• March 17, 2012 1. [CANON INC.’S PROGRESS TO PINNACLE IN EUROPE] INTRODUCTION 1.1 Canon – A Brief Introduction The corporate philosophy of Canon is kyosei. A concise definition of this word would be ‘Living and working together for the common good.’ The history of Canon dates back to 1933, when a young gynaecologist named Takeshi Mitarai worked with some technician friends to develop cameras; to do so they founded Precision Optical Instruments Laboratory in Roppongi, Minato-ku, Japan. Their first major invention had applications that ranged far beyond the medical field. By the early 1960s Canon had become the dominant Japanese producer of middle-priced cameras, leaving the higher end of the market to Nikon. The company continued to grow, more than tripling in size between 1959 and 1963. In 1964 it ventured into business machines. Canon continued to introduce new products in the 1980s to compete effectively in mature markets. Much of its success, however, came in new markets, such as integrated office workstations and desktop publishing systems. Often that meant challenging large companies that were well entrenched in their markets. Canon experienced rapid sales and profit growth from its low-water mark in 1975 through the end of the 1980s. Between 1975 and 1985, its annual sales grew sevenfold, to $3.3 billion, and its profits showed a 20-fold increase, to $136 million; by 1989, sales had reached $8.18 billion and profits hit $232 million. Following an exceptional year in 1990, that saw a 27.9 percent increase in sales (to $12.73 billion) and a near doubling in profits (to $452 million), the succeeding years showed slower growth and reduced profits. Profit margins ranged from 1.1 to 1.9 percent from 1992 to 1994 after having ranged from 2.8 to 3.6 percent from 1988 to 1991. Supply Chain Strategy - Canon’s Expansion in Europe Page 3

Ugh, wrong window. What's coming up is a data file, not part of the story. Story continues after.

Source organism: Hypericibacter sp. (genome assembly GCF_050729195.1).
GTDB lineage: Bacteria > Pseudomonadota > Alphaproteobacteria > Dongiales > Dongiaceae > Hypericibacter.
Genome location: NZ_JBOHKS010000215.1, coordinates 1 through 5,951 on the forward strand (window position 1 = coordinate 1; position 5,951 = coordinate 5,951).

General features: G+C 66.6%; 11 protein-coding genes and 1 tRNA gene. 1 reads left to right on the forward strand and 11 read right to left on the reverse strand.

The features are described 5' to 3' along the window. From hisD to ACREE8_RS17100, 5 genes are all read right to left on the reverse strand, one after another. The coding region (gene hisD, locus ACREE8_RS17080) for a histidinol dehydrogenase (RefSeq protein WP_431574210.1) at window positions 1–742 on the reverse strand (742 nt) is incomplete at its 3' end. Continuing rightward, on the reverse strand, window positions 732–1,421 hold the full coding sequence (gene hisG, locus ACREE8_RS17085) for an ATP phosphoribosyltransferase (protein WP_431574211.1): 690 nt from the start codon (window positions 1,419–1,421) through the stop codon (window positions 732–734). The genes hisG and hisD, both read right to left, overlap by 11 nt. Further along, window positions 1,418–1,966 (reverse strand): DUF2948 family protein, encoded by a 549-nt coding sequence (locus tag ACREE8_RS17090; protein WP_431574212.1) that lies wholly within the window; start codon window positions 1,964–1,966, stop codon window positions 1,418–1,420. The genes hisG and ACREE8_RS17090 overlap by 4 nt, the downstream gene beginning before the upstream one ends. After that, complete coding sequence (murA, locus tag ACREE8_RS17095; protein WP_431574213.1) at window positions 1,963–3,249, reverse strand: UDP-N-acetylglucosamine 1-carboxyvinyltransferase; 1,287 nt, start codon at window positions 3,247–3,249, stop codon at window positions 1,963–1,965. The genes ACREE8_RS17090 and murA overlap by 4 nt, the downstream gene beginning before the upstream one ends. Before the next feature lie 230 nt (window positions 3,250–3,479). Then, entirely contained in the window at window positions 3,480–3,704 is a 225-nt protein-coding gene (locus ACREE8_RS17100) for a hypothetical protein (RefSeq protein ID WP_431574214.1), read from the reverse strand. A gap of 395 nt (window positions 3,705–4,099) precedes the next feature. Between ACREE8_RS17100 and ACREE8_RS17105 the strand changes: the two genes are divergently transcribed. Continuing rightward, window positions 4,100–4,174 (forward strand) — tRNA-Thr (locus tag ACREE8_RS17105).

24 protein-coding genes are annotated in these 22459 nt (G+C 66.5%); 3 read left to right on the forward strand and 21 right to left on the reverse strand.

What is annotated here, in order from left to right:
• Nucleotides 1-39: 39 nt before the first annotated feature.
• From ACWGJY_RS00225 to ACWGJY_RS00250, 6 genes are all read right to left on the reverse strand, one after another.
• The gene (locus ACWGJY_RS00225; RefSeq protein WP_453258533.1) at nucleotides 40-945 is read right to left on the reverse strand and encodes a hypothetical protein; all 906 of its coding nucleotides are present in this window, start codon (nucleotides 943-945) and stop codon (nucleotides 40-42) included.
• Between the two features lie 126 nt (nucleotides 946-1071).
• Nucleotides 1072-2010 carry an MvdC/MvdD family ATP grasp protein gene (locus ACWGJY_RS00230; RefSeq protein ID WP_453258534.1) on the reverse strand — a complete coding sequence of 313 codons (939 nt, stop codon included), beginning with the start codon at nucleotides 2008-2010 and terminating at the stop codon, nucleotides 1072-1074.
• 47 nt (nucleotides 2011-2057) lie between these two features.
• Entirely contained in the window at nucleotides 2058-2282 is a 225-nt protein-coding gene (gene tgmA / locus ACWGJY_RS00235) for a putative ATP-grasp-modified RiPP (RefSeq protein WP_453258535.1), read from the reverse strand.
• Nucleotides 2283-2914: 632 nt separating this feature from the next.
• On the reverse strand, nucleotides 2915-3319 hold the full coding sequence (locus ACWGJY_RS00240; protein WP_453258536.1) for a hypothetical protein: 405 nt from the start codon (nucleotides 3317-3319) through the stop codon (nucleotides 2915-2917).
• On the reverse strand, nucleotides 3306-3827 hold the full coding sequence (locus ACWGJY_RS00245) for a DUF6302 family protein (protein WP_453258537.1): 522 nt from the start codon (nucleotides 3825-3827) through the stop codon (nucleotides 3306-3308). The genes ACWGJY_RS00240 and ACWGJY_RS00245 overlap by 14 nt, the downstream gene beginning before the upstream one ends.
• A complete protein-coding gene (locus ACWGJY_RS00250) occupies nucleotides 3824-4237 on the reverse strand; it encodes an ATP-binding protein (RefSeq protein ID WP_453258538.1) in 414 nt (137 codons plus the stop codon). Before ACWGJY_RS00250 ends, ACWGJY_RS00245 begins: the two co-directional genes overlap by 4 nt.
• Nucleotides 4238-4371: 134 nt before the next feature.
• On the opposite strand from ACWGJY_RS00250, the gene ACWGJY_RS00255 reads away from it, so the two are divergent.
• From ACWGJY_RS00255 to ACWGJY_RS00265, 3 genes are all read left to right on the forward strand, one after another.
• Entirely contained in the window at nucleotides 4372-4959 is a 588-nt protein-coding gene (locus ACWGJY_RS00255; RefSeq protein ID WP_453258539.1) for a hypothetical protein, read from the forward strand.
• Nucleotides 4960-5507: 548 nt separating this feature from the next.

• March 17, 2012 1.2 [CANON INC.’S PROGRESS TO PINNACLE IN EUROPE] Growth in Europe Regional Sales Contribution 2008 Europe Americas Others Japan Graph Source:Canon’s Official Press Release 2008, Canon Inc. www.canon.com The moment that caught utmost attention was when Canon hit the maximum sales figure for Europe. The graph presented above shows the record for the year 2008; Europe gave the max number of 33% of the total sales, followed by Americas at 28%, then Japan constituting a 21% share and the rest of the world summed to be 18%. This overarching boost in the sales was because of the introduction of a new supply chain mechanism by the organization’s team whose focus was on improving the European operations. Supply chain plays a very vital role when an organization starts showing up impressive figures on the sales charts. Canon not just identified the flaws in its previous supply chain model but also made sure that there were modifications made at the correct points to attain a more robust model which did not make the model more efficient in functioning but also gave results – Results not just refers to the profit margin that the company enjoys but also the consumer satisfaction of getting value for money products and services. Supply Chain Strategy - Canon’s Expansion in Europe Page 4